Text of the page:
When the Best Part Is the Door

If you have ever visited Wittenberg, Germany and have taken the time to tour its famous Castle Church, you may have made the same observation I did: The best part of the building is its doors. Castle Church is, of course, the spot where Martin Luther chose to post his Ninety-Five Theses. Centuries later, King Frederick William IV chose to commemorate the event by commissioning a beautiful set of bronze doors inscribed with Luther’s words. And, though they’ve been refurbished in the years between, they hang there still as the city’s foremost landmark.

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Any tour of the cathedral begins with the doors. Once the tourists have gazed at them for a time, snapped the requisite photographs, and heard how Luther inadvertently sparked what we now know as the Protestant Reformation, the tour leads inside. And the inside is rather uninteresting by comparison. There are a few sculptures high up on the columns and a number of graves embedded in the floor, including Luther’s. But in most ways it is just another of Europe’s innumerable cathedrals without much to distinguish it from all the others.

I don’t know about you, but I consider it a disappointment when the doors to a building are the best part of the building. Likewise, it’s a disappointment when the opening scene of a film goes unsurpassed by any that follow over the next two hours, and a disappointment when the opening strains of an oratorio are the composer’s best. Handel was no fool when he made the “Hallelujah” chorus Messiah’s forty-fourth movement rather than its first.

This life can be pretty good at times. By God’s grace, we experience many pleasures and many joys. This world is full of delights and we honor God when we acknowledge them, experience them, and express gratitude for them. “Light is sweet, and it is pleasant for the eyes to see the sun,” says Solomon metaphorically. “So if a person lives many years, let him rejoice in them all” (Ecclesiastes 11:7–8a). We honor God when we marvel at a sunrise, when we savor a cup of coffee, when we raise our hands in worship, when we fall into bed with the husband or wife of our youth.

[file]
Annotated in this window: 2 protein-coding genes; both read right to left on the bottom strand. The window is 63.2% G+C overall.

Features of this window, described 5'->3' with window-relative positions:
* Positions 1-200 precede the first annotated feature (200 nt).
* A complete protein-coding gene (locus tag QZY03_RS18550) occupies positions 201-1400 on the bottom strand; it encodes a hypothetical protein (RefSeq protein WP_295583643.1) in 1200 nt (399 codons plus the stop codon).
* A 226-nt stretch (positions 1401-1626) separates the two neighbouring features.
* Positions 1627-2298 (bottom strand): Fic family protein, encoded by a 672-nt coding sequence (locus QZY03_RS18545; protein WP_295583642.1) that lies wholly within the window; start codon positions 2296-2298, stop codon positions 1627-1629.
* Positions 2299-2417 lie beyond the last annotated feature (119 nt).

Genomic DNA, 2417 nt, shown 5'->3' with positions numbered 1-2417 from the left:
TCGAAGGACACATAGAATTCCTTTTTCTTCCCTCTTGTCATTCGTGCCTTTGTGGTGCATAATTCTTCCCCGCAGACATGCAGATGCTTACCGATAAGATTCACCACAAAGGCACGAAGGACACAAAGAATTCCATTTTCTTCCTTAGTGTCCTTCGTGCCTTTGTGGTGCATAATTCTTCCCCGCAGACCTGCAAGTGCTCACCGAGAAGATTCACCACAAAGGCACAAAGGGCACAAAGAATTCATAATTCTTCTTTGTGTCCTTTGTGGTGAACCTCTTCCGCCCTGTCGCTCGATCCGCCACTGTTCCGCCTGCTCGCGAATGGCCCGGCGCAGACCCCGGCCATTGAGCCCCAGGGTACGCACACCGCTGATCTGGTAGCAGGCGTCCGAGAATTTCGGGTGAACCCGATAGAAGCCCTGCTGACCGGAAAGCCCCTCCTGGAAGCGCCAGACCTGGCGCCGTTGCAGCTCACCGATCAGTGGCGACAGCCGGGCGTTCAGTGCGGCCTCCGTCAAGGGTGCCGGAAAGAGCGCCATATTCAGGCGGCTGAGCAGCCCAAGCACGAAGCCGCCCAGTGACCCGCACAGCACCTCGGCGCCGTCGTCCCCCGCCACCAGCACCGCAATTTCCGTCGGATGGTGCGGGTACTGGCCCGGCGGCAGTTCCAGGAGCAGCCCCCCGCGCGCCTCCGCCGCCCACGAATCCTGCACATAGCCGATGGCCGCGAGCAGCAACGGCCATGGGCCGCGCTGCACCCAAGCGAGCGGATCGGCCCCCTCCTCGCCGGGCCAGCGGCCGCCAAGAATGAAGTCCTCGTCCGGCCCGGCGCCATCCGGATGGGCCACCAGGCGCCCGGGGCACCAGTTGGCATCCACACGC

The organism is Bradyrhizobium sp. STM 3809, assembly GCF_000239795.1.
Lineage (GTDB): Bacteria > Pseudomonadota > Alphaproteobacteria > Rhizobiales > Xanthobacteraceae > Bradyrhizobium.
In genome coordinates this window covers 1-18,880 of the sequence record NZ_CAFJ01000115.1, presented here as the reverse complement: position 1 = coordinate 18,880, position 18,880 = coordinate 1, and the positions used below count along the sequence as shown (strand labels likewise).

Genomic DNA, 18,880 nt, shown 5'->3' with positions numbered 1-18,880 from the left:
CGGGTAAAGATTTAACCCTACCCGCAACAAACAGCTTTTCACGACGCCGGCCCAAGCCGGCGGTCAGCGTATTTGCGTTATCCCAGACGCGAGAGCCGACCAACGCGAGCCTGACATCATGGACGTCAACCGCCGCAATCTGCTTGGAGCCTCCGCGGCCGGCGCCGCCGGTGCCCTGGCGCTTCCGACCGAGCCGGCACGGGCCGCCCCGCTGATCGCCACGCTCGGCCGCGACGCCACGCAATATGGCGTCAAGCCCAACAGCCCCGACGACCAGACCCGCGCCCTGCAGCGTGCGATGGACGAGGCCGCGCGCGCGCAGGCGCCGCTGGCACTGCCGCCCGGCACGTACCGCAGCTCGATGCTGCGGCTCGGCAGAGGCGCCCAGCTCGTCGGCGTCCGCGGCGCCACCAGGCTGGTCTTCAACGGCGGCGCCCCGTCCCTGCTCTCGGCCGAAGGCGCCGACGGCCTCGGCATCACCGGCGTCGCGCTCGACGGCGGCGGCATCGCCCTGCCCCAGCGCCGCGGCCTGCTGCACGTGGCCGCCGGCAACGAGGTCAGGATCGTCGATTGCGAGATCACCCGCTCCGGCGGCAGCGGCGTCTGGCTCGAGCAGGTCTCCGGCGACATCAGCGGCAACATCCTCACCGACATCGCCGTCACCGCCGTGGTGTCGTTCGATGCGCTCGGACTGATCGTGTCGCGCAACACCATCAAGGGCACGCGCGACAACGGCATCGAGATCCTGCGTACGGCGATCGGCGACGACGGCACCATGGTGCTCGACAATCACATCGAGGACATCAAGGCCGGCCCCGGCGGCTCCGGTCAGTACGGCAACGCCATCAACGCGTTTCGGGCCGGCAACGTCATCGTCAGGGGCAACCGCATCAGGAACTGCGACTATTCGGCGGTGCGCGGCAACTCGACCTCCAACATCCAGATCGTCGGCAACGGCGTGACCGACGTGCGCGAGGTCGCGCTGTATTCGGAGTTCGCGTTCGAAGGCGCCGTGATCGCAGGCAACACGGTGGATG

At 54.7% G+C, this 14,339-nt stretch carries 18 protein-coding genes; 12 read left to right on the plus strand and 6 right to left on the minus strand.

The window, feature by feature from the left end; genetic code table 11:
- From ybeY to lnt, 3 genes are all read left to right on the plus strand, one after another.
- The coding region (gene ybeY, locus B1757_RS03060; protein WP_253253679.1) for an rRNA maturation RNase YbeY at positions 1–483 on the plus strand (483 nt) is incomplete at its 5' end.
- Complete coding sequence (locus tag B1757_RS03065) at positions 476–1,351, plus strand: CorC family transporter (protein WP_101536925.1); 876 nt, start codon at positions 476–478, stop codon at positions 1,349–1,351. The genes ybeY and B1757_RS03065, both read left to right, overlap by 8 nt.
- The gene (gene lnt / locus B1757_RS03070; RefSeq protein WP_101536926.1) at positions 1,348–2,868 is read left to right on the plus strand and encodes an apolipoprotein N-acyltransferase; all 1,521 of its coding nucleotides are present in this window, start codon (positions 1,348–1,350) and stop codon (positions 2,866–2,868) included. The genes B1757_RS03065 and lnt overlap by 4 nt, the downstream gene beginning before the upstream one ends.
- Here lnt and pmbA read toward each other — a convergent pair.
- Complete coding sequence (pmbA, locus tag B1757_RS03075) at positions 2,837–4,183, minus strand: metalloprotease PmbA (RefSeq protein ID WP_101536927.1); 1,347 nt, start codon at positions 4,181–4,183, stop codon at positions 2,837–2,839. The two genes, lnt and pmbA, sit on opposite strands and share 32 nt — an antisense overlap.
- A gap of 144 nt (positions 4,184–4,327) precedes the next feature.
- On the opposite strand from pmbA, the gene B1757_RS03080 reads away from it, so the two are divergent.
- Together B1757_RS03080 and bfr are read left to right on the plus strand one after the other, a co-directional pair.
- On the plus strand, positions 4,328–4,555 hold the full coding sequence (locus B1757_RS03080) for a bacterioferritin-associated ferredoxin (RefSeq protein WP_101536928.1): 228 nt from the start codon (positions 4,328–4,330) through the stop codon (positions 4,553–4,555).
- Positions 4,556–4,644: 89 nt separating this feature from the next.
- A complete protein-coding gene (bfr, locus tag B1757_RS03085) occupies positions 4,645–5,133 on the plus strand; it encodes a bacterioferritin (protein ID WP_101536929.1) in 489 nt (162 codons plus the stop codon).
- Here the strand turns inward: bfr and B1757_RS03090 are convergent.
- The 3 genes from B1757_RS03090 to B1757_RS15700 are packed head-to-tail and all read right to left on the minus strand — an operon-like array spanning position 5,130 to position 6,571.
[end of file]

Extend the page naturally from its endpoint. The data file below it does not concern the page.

But even as we acknowledge all this, we must also acknowledge that this world is not Wittenberg and the Christian gospel is not Castle Church. The doors are not the best part. Rather, the pleasures of this life are nothing more than the the foyer, the atrium, the entranceway to much greater joys beyond. After all, no joy here is untouched by at least some measure of sorrow and no pleasure here is unattended by at least some element of pain. None of our pleasures are pure and unadulterated, but all are in some way clouded, all in some way alloyed. Every pleasure that fulfills some longing simply exposes another.

There is freedom in understanding and admitting this, for it means we can enjoy our pleasures as they are instead of being disappointed that they are not all we might wish them to be. We can enjoy them even though they are incomplete, even though they inevitably leave us ultimately unsatisfied. We can enjoy them as pleasures that gesture us toward greater pleasures to come. And we can understand that, when compared to the glory that will someday be ours, they are but the plain and unadorned doors that open into a splendid palace that is far beyond all we have ever imagined.